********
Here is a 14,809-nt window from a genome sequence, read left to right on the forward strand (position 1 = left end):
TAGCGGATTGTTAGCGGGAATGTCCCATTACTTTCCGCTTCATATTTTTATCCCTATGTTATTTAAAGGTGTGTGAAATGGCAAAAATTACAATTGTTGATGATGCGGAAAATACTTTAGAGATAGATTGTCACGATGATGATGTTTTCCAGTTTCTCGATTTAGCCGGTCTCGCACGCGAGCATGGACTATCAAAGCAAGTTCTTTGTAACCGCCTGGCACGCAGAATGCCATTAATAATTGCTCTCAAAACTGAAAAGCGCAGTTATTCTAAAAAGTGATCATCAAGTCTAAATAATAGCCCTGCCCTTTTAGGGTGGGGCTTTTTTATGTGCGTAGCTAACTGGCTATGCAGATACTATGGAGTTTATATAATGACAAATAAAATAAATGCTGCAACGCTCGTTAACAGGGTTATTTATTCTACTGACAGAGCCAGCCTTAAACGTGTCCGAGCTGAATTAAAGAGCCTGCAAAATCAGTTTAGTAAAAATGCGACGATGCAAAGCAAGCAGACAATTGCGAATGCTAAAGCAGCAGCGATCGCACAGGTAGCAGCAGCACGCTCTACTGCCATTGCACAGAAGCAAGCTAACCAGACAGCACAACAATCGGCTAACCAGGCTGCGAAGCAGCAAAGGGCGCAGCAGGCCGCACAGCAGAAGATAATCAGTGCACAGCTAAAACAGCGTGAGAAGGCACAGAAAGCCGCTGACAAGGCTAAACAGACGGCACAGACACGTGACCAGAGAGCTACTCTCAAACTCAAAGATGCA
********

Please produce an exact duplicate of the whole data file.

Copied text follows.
Here is a 14,809-nt window from a genome sequence, read left to right on the forward strand (position 1 = left end):
TAGCGGATTGTTAGCGGGAATGTCCCATTACTTTCCGCTTCATATTTTTATCCCTATGTTATTTAAAGGTGTGTGAAATGGCAAAAATTACAATTGTTGATGATGCGGAAAATACTTTAGAGATAGATTGTCACGATGATGATGTTTTCCAGTTTCTCGATTTAGCCGGTCTCGCACGCGAGCATGGACTATCAAAGCAAGTTCTTTGTAACCGCCTGGCACGCAGAATGCCATTAATAATTGCTCTCAAAACTGAAAAGCGCAGTTATTCTAAAAAGTGATCATCAAGTCTAAATAATAGCCCTGCCCTTTTAGGGTGGGGCTTTTTTATGTGCGTAGCTAACTGGCTATGCAGATACTATGGAGTTTATATAATGACAAATAAAATAAATGCTGCAACGCTCGTTAACAGGGTTATTTATTCTACTGACAGAGCCAGCCTTAAACGTGTCCGAGCTGAATTAAAGAGCCTGCAAAATCAGTTTAGTAAAAATGCGACGATGCAAAGCAAGCAGACAATTGCGAATGCTAAAGCAGCAGCGATCGCACAGGTAGCAGCAGCACGCTCTACTGCCATTGCACAGAAGCAAGCTAACCAGACAGCACAACAATCGGCTAACCAGGCTGCGAAGCAGCAAAGGGCGCAGCAGGCCGCACAGCAGAAGATAATCAGTGCACAGCTAAAACAGCGTGAGAAGGCACAGAAAGCCGCTGACAAGGCTAAACAGACGGCACAGACACGTGACCAGAGAGCTACTCTCAAACTCAAAGATGCA